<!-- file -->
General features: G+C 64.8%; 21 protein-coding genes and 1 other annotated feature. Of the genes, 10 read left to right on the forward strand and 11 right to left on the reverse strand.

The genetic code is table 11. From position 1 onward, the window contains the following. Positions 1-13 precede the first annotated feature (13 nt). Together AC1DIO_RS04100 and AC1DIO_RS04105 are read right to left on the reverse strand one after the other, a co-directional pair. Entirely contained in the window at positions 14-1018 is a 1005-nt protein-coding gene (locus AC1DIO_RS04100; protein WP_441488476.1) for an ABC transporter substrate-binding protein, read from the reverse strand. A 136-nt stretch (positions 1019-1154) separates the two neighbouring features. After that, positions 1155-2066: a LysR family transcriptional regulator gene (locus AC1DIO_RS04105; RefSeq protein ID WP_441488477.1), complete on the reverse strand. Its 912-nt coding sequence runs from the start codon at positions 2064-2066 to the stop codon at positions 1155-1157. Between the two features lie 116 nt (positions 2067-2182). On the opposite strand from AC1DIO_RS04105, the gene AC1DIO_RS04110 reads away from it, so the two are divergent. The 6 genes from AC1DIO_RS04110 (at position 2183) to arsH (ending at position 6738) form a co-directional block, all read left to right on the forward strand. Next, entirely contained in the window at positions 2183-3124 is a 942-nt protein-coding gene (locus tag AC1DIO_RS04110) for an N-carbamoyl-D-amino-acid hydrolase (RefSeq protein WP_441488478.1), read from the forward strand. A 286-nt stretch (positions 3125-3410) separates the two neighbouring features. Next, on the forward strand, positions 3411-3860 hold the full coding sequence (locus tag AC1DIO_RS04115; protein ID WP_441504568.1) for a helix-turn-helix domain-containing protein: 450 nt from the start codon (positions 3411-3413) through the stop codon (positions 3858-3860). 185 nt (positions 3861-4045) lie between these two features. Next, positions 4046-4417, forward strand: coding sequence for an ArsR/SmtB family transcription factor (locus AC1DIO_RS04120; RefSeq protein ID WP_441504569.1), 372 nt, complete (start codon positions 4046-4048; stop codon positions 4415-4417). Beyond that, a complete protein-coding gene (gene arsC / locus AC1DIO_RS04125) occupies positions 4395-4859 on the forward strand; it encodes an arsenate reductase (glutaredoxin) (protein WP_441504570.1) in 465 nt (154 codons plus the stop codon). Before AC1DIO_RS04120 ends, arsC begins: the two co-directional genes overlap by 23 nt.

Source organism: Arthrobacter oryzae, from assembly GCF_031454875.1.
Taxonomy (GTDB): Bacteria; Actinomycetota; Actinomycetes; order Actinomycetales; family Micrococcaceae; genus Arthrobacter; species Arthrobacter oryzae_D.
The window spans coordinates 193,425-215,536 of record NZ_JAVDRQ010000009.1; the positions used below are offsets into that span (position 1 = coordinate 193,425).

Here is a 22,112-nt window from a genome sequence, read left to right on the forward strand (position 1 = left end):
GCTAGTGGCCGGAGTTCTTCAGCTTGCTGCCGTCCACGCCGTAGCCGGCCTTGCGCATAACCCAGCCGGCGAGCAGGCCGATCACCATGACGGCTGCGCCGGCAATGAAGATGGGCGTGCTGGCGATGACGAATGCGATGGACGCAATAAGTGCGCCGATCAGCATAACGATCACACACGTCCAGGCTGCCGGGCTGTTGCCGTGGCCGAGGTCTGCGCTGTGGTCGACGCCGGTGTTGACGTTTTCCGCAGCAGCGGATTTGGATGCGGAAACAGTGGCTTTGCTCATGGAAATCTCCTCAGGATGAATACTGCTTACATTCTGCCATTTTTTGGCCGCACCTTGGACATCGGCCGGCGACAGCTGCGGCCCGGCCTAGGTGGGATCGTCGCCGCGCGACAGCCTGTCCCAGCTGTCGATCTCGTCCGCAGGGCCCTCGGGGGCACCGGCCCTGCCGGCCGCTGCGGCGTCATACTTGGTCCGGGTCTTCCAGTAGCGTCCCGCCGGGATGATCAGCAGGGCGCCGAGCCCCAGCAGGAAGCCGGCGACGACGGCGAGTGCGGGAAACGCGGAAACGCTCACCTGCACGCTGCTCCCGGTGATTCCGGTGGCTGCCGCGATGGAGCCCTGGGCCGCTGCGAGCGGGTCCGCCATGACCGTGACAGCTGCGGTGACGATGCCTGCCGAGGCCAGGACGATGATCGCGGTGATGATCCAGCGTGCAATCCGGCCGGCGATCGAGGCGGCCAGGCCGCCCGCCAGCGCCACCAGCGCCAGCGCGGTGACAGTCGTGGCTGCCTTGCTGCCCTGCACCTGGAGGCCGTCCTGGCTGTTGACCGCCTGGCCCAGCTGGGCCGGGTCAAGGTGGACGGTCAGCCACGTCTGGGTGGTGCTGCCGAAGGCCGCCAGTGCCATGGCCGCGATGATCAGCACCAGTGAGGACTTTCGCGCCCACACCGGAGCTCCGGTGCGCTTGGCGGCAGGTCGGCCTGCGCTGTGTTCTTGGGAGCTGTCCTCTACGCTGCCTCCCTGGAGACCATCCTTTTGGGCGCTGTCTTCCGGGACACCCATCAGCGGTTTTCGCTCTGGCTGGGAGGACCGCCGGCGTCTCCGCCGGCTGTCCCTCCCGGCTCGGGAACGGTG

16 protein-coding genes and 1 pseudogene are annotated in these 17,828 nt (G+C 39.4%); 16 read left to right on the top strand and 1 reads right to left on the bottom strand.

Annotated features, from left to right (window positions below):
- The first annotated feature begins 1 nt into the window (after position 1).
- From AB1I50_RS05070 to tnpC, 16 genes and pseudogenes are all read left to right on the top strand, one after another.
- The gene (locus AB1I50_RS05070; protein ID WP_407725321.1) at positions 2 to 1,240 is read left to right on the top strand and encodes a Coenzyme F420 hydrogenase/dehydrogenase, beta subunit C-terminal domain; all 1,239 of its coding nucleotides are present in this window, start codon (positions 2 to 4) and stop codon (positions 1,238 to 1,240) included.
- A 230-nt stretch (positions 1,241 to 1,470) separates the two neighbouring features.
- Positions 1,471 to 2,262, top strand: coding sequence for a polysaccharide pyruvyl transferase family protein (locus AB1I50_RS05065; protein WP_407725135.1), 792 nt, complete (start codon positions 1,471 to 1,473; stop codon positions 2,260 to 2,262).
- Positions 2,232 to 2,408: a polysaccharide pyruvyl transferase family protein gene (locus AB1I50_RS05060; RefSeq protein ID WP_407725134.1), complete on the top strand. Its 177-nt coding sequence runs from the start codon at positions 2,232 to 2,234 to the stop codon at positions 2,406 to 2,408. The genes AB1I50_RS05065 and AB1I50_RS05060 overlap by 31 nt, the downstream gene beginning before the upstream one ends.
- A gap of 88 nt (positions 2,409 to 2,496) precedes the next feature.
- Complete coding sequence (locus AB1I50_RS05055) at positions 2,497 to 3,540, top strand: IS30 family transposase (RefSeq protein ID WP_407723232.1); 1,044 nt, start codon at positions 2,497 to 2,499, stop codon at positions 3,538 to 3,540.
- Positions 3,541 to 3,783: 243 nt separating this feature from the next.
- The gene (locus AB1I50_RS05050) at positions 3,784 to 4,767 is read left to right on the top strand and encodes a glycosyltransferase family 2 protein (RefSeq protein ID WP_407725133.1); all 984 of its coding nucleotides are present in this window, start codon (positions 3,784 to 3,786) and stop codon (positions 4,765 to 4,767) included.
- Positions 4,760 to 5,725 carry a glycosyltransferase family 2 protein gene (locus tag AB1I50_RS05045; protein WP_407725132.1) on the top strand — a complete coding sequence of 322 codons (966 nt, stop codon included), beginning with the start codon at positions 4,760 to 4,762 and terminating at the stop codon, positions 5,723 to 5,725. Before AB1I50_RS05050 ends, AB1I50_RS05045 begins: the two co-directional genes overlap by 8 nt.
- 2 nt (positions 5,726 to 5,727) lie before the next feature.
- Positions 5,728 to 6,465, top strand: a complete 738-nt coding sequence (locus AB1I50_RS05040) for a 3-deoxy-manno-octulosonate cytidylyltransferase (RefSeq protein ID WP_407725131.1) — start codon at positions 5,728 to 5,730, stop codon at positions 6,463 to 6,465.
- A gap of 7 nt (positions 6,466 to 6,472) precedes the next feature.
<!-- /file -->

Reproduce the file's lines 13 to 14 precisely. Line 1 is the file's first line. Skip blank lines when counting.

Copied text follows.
- A 230-nt stretch (positions 1,241 to 1,470) separates the two neighbouring features.
- Positions 1,471 to 2,262, top strand: coding sequence for a polysaccharide pyruvyl transferase family protein (locus AB1I50_RS05065; protein WP_407725135.1), 792 nt, complete (start codon positions 1,471 to 1,473; stop codon positions 2,260 to 2,262).